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How much should you invest in gold? Here's what experts say

Gold can help you diversify your portfolio but you should limit how much you invest, experts say. Getty Images

If you're thinking about adding gold to your portfolio, it can be helpful to know just how much is right for your goals and long-term financial plan.

One of the best benefits of investing in gold is diversification — a method for reducing your investment risk by holding multiple types of investments, including stocks, bonds, alternative assets like gold and more.

In fact, "investors should consider diversification as the main way to mitigate risk in their portfolios," says Dana Menard, CFP, founder and lead financial planner at Twin Cities Wealth Strategies. It's a way to limit exposure to any one type of asset, he says. 

When you have some assets that perform well when others are down, you can reduce some of your portfolio's volatility. As a result, you wouldn't want to put 100% of your money in any single asset class, whether gold, stock, bonds or otherwise. 

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How much of your portfolio should you put in gold?

Gold is considered an alternative asset, or an investment type that's not stocks, bonds or cash. Alternative assets can also include other commodities like silver as well as collectibles, real estate and more.

Typically, investors should allocate no more than around 5% to 10% of their portfolios to alternative assets like gold. However, it's always important to take your individual situation and goals into account.

Still, Menard echoes the 5% rule in his recommendation: "The best way to reduce portfolio risk is to diversify as much as possible," he says. "I wouldn't recommend more than 5% of a single holding in a well-diversified portfolio."

Timing may play a part in your decision, too. For example, gold prices have been up significantly this year, as uncertainty continues to plague the economy. For some, that could make now a good time to hedge against other investments that could underperform.

"As inflation continues to run high, this might be an excellent time to increase allocations to gold," Frank Trotter, president at Battle Bank, told CBS News earlier this year. "Over time, analysts have shown that gold has been a good hedge against inflation."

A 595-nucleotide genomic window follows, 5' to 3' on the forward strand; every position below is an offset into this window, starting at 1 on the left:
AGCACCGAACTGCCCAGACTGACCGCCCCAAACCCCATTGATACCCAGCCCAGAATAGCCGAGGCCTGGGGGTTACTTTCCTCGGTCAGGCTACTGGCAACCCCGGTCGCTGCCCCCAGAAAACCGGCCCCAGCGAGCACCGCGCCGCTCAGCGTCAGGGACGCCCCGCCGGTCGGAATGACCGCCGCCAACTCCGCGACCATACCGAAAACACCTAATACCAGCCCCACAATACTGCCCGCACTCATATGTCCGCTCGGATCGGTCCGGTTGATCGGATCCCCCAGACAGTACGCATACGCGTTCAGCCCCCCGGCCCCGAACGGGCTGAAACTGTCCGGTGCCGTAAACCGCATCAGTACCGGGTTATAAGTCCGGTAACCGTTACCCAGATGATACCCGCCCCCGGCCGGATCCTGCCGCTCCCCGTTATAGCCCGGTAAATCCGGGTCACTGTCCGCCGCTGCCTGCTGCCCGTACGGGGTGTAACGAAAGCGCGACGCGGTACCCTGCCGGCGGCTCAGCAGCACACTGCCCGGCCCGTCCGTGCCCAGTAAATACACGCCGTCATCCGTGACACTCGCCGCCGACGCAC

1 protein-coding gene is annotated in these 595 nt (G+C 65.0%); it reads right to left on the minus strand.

Still, some investors may choose to remain conservative. If diversification is your goal, you don't necessarily need to dedicate a great portion of your holdings to gold.

"A small amount of gold can help in diversifying a portfolio," says Patrick Dinan, CFP, president and founder of Impact Fiduciary. Dinan says his clients hold no more than 2% of their portfolios in gold as a non-correlated alternative asset (meaning it's not correlated with other common investments you may hold, like stocks).

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Should you invest in gold now?

When it comes to investing for the long term, a well-rounded portfolio can help you weather changing economic conditions and periods of uncertainty.

Gold is often seen as a great way to diversify because it tends to act as a safe haven during recessions and its price can often perform inversely to the stock market. There's still a risk, of course; not every year ends with gold prices up, and you could miss out on potential gains from more risky investments.

But for a relatively steady diversification option in today's inflationary climate, it could be a smart choice.

Take your entire portfolio into account before you make any financial decision, though, and allocate the amount that best helps you meet your long-term investing goals. If you're unsure about any new investment option, including gold, consider speaking to a trusted financial advisor, who can help you understand the details of your individual portfolio and financial plan.

Explore your gold investing options here now.

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